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Socialist Review, June 1994

Jane Lewis

Smart business


From Socialist Review, No. 176, June 1994.
Copyright © Socialist Review.
Copied with thanks from the Socialist Review Archive.
Marked up by Einde O’Callaghan for ETOL.


In the last few months a number of gay magazines have come on the market in Britain. The magazine industry has discovered a new consumer group to target. Three new-style gay magazines – Diva, Attitude and Phase – are different from publications such as Gay Times. These are glossy lifestyle magazines which target lesbians as a new consumer group.

Diva describes itself as a ‘lesbian lifestyle magazine’. Its adverts and articles are a showpiece for the pink economy and club scene flourishing in many ‘gay villages’ in Britain’s cities. This month’s Phase features articles on fashion, various gay celebrities and reviews of new clubs and restaurants.

These types of gay glossy magazines are already an established market in the US. Out magazine advertises with most major companies from Benetton to Sony. Benetton is now running an advert in Britain featuring two men who look like a couple. Michael Wolf, editor of Out, sums up the attitude: ‘Politics aside, it is a smart business decision to advertise with us’.

The new magazines are trying to sell themselves on a wave of media hype about ‘lesbian chic’. This is the idea that it is now trendy to be gay. At its most absurd, this is summed up by William Cash of society magazine Harpers and Queen. He says:

‘It takes only the most cursory glance at any moderately smart Hollywood party these days to see that the look, at least, of 1990s lesbian chic is very much in vogue ... You can forget the cliché of lesbians as fat and ugly types à la Greenham Common ... Today’s new brand is more interested in looking and feeling sexy than in radical sexual politics.’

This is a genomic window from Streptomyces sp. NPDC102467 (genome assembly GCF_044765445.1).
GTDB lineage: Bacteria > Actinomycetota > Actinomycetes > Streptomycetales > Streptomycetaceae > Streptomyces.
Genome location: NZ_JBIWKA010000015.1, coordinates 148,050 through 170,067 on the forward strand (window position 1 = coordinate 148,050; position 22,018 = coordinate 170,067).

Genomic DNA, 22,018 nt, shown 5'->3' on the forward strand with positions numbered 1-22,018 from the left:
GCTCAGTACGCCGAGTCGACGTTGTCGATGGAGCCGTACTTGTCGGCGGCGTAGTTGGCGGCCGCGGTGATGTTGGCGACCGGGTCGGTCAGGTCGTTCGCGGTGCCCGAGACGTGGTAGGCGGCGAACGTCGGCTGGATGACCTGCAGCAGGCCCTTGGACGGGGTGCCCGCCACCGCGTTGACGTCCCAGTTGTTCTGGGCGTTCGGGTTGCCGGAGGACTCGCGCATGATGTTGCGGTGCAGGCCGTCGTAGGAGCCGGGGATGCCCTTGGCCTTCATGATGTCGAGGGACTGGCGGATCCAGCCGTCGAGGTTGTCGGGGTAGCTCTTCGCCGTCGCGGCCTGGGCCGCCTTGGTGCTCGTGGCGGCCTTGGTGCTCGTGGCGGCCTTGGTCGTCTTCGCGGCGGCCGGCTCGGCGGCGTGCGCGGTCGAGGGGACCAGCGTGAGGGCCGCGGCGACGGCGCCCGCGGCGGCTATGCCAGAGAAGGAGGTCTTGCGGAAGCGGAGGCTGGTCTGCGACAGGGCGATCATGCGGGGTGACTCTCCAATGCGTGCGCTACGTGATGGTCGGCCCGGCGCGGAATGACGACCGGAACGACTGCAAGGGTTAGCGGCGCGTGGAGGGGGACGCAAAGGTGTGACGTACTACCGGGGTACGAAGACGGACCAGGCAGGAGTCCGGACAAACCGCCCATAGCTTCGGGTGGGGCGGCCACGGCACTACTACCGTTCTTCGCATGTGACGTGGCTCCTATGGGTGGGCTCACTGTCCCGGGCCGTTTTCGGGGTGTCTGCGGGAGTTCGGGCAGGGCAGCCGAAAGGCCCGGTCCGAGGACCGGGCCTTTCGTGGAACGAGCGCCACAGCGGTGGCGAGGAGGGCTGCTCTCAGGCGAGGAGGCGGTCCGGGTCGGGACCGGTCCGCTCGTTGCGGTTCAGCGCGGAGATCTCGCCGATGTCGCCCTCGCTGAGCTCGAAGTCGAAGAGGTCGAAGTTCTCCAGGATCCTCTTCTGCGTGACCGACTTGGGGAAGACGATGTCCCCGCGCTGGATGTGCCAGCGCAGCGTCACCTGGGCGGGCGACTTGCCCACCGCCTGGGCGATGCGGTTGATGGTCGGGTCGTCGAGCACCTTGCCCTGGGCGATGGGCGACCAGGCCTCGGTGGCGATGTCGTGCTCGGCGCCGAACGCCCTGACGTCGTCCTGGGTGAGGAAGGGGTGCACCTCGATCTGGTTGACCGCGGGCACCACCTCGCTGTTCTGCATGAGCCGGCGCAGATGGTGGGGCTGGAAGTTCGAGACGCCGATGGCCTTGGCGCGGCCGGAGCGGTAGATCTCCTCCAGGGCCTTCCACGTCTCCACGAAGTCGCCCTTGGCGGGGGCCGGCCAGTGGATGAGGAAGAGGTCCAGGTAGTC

Behind this is the right wing claim that gays have now got equal rights and have nothing to complain about. Being a lesbian is even portrayed as a positive career advantage! This goes hand in hand with all the myths about women being liberated from sexism to such an extent that it is now men who are oppressed by sexual harassment. Just as this argument is an insult to women, it is an insult to gays. There is nothing chic about the high incidence of gay suicide, gay bashing or police raids gay clubs. If being gay is so fashionable how come you can’t kiss and hold hands in public and it is illegal for gay teenagers to have sex?

Sadly, the myth that gay liberation is won is not just invented by the bigots and companies trying to sell more magazines, it is endorsed by many of the gay contributors themselves. The Phase editorial board describes itself as a bunch of non-political lesbians and gay men celebrating lifestyles.

The collapse of feminism has weakened the idea that being a lesbian is a political statement against ‘a male dominated society’. Now a different kind of lifestyle politics is in play. Just as the gay movement in the mid-1970s collapsed into a commercial scene for gay men, the same is happening with ‘lesbian politics’ today. Lesbian feminism is collapsing. Being a lesbian is no longer about political statements, but about being a consumer. It is a sign of the times that there are now ‘lesbian lifestyle’ magazines.

The emphasis on fashion and trivia in these new magazines expresses the idea that gays do not like demonstrations and fighting talk. Even Gay Times has launched ‘a new look magazine’ to compete with the glossies.

This is like many trade unions who have spent a fortune on brochures, credit cards and holiday schemes in the mistaken belief that talking about strikes puts workers off joining the union. Both ideas are being proved wrong by the reality. What the gay movement needs is not more lifestyle politics but the politics of good old fashioned struggle.

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